Although silverfish and house centipedes both sport long antennae, they're easy to tell apart. They differ in size, color and number of legs. Of the two, silverfish cause more damage in the home because of their food preferences. If you find either of these invaders, contact an extermination professional to get them out of your house.
Silverfish, named for their silver-gray coloring, mature between one-quarter and one-half inch long. Their long appendages -- each the length of the body -- give them away. They consist of two antennae on the head and three bristles emerging from the abdomen. Juvenile silverfish look like smaller versions of the adults, with both young and older insects covered with little scales. Silverfish don't have wings. Their bodies are soft, oval and flat.
House Centipede Appearance
Centipede literally means "hundred legs." House centipedes actually have 30 legs, or 15 pair. The rear pair on female centipedes is especially noteworthy, as these two legs are almost twice her body length. Centipedes mature to between 1 and 1.5 inches long, but female centipedes appear about 3 inches long, including the antennae and legs. Their long, flat bodies are light brown or yellowish, with their multiple legs sporting dark and light bands.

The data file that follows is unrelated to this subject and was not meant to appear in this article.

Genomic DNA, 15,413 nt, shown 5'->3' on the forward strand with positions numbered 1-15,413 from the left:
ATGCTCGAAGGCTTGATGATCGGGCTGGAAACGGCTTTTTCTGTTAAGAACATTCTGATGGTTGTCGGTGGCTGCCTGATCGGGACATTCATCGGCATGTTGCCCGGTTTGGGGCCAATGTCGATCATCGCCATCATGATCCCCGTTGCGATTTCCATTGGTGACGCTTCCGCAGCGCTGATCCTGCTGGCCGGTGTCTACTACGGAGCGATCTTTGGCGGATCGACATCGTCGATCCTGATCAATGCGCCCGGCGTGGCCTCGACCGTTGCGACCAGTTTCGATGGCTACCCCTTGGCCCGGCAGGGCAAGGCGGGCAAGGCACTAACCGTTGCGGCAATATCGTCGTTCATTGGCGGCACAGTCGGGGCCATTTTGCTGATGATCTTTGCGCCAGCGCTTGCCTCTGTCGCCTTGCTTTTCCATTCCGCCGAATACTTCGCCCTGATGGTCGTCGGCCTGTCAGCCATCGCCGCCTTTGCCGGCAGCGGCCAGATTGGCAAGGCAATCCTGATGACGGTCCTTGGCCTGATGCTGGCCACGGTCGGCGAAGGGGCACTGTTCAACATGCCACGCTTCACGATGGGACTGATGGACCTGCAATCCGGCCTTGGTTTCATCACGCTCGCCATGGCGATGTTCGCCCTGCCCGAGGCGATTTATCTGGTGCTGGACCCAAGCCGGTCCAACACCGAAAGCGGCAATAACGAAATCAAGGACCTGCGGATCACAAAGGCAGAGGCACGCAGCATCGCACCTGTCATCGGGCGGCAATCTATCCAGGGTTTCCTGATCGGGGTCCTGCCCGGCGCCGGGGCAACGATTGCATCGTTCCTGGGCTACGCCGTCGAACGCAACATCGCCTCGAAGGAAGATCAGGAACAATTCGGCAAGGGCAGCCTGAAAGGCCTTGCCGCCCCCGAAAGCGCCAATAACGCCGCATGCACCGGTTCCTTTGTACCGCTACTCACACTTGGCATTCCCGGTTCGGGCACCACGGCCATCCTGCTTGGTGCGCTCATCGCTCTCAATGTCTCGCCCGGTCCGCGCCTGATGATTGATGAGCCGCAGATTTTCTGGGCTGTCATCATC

What They Eat
Silverfish like any type of carbohydrates and sugars. That means they'll consume paper -- a silverfish favorite -- natural fibers, wallpaper, crumbs and dried food. House centipedes are bad news for silverfish, as they're known to feed upon these smaller insects. Centipedes inject small amounts of venom into their insect victims and they occasionally bite people. Such bites usually just cause a local reaction of swelling and slight pain. If you see centipedes in your house, especially in large numbers, that means you've got other insects infesting your property. In addition to silverfish, they nosh on spiders, termites, cockroaches, bedbugs and the larvae of carpet beetles.
Where They Lurk
Since silverfish and centipedes are nocturnal, you might not realize they're in your home unless you find a dead bug or see them scurrying when you turn on the light in a dark area. Both centipedes and silverfish move very quickly. Both species like damp, moist areas like basements, laundry rooms or kitchens -- which makes sense since silverfish are centipede's prey. Centipedes, who hail from the Mediterranean, usually enter homes when the weather gets colder. They can't live outdoors in subfreezing weather.
Jane Meggitt has been a writer for more than 20 years. In addition to reporting for a major newspaper chain, she has been published in "Horse News," "Suburban Classic," "Hoof Beats," "Equine Journal" and other publications. She has a Bachelor of Arts in English from New York University and an Associate of Arts from the American Academy of Dramatics Arts, New York City.